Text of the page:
To install a toilet, you dig a hole near your house, so long as it’s at least 10 meters from a water source, mix some concrete to make a platform about 2×3’, insert a porcelain bowl in the center. Then you dig another, deeper hole that is lined with bricks to make a septic tank where the waste can decompose. Then you build walls around it for privacy; the one we visited used sheets for walls. Later, when there is money to purchase some lumber, there will be wooden walls.
In many ways, that is the easy part. The bigger challenge is changing habits, which means changing attitudes and behavior. In addition to open defecation being the norm that rural villagers grow up with, Hindu tradition encourages defecation in the open, far from home, to avoid ritual impurity.
One technique for changing minds is theater. After we arrived and were greeted with a traditional welcome dance and song, we sat down in the center of the village, where our hosts announced that we’d be seeing a one-act play put on by local children. This was most definitely not what I was expecting when I saw “open defecation project” on my agenda for this week.
The play began with four absolutely adorable girls, about 10-12 years of age, doing an Indian dance that didn’t look very different from how my kids danced at that age. That was followed by a mime skit in which one girl played a hand-powered water pump like the one in the village. Then came another girl with a broom and a water jug who vigorously swept the area before filling her jug. However, when the next girl filled her vessel without cleaning up first, she got a finger-wagging rebuke.
What’s important about that simple skit is that the education process involves the community directly, rather than just lectures and direction from Sewak or Trickle Up. Children are involved, which means they are learning lessons before habits become entrenched. And it had some fun with a subject that needs a lighter touch.
Indeed, if you go to YouTube and search for videos on “open defecation,” you will find a veritable film festival of creative approaches to changing minds and habits. Unicef India has created an entire You Tube channel, called Poo2Loo, that uses features a singing, dancing animated poop-shaped character called Poo. For its “Cleaner, Healthier, Happier” campaign in India, Bangladesh and Nigeria, Sesame Workshop has created a Muppet character named Raya to promote good sanitation practices.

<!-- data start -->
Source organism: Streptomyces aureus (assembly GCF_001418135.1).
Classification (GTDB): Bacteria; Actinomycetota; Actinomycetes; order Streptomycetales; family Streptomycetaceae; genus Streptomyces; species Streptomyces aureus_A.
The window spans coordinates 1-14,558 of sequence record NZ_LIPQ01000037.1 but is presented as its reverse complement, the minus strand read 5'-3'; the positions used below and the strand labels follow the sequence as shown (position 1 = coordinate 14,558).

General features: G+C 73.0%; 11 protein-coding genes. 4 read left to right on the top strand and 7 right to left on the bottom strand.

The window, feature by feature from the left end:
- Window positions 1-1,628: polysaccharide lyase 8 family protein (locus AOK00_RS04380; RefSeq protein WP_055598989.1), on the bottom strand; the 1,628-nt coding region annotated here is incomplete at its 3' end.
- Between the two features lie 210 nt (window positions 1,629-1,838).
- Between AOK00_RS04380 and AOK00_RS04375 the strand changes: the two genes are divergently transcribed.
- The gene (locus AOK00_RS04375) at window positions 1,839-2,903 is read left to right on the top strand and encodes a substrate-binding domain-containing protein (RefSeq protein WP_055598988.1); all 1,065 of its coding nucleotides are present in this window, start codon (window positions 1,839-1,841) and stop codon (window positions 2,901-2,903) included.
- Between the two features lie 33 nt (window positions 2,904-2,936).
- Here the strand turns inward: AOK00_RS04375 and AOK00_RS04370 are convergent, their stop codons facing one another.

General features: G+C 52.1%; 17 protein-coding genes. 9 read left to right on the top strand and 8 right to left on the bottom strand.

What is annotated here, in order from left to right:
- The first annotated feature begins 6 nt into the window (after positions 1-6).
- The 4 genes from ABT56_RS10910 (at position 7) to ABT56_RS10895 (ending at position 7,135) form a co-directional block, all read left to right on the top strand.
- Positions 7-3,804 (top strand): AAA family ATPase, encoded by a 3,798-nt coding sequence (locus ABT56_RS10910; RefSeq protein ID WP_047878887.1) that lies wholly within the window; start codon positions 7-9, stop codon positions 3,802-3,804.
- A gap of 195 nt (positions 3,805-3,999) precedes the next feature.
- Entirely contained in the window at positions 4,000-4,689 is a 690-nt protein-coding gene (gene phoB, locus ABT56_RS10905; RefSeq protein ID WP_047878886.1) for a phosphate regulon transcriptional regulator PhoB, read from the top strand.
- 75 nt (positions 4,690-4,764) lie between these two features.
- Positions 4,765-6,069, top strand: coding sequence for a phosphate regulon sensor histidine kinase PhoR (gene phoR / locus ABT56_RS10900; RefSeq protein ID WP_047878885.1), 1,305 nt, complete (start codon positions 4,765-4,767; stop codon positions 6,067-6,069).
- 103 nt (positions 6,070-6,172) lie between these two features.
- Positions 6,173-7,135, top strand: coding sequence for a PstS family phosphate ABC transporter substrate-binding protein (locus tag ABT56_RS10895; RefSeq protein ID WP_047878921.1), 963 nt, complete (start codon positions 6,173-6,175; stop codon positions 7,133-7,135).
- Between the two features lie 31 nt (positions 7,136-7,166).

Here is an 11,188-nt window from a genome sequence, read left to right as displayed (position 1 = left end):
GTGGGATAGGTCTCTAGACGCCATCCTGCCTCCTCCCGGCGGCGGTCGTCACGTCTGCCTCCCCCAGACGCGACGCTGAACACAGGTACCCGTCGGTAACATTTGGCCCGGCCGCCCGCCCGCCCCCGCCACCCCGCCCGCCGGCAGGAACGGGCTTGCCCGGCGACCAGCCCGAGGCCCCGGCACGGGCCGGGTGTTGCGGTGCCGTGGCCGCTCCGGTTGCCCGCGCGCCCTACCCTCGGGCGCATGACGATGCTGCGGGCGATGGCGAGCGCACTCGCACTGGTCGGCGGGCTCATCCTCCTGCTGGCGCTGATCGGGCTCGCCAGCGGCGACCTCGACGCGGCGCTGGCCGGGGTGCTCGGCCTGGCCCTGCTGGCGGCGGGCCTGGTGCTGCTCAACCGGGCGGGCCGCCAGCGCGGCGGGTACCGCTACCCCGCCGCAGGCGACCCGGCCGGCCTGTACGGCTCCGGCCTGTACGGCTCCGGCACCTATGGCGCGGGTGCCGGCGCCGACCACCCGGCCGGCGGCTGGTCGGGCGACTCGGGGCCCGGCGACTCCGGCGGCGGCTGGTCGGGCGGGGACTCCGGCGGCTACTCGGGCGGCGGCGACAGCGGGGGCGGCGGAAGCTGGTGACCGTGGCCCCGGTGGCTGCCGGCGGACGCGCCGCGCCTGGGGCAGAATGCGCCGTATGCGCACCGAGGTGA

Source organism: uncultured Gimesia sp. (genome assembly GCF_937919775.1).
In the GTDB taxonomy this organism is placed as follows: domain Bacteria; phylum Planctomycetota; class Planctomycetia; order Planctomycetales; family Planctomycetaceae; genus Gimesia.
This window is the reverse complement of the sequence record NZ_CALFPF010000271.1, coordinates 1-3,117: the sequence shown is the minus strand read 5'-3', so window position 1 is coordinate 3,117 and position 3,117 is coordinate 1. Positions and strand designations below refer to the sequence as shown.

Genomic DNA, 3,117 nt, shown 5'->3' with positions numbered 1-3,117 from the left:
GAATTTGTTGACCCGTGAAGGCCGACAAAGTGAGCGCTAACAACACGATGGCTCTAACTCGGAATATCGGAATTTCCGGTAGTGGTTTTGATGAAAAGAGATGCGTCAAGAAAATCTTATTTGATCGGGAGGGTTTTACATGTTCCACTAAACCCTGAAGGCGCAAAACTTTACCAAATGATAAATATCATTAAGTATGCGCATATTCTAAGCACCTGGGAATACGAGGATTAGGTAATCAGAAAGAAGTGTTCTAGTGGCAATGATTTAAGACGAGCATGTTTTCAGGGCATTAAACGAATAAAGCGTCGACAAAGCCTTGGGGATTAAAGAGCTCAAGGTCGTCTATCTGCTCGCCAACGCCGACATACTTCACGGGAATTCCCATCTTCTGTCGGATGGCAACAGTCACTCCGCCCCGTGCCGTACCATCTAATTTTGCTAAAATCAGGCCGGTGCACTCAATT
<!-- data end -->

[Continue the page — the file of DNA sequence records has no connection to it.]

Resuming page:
But mass media campaigns like those, while they may be effective in urban settings, don’t have much relevance in a village like Khutmamunda, where there was little evidence of electricity, much less television or the Internet.
After the dance presentation, village leaders and a SEWAK representative explained the CLTS approach in Khutmamunda, beginning with a mapping process (see cover photo) to locate where toilets would be installed. Later, Jaya spoke movingly to the girls and the community at large. She praised the Khutmamunda villagers for “having come together across generations, class, caste and to make the community to creating a village free of open defecation.” Later, she told me: “Personally, I was very touched by the feeling in that community. In a world where they are up against so many challenges, this is one that they should be very proud to have tackled.” She also noted that the behavior change sought in CLTS is similar to what we aim to achieve in our core program, where education, coaching and collective action through Trickle Up savings groups all contribute to successful results.
The CLTS approach was pioneered by Dr. Kamal Kar, an Indian development specialist who is passionate about participatory approaches; it is now applied in more than 50 countries. Before she joined Trickle Up, Jaya had worked in India and with Dr. Kar on other CLTS projects.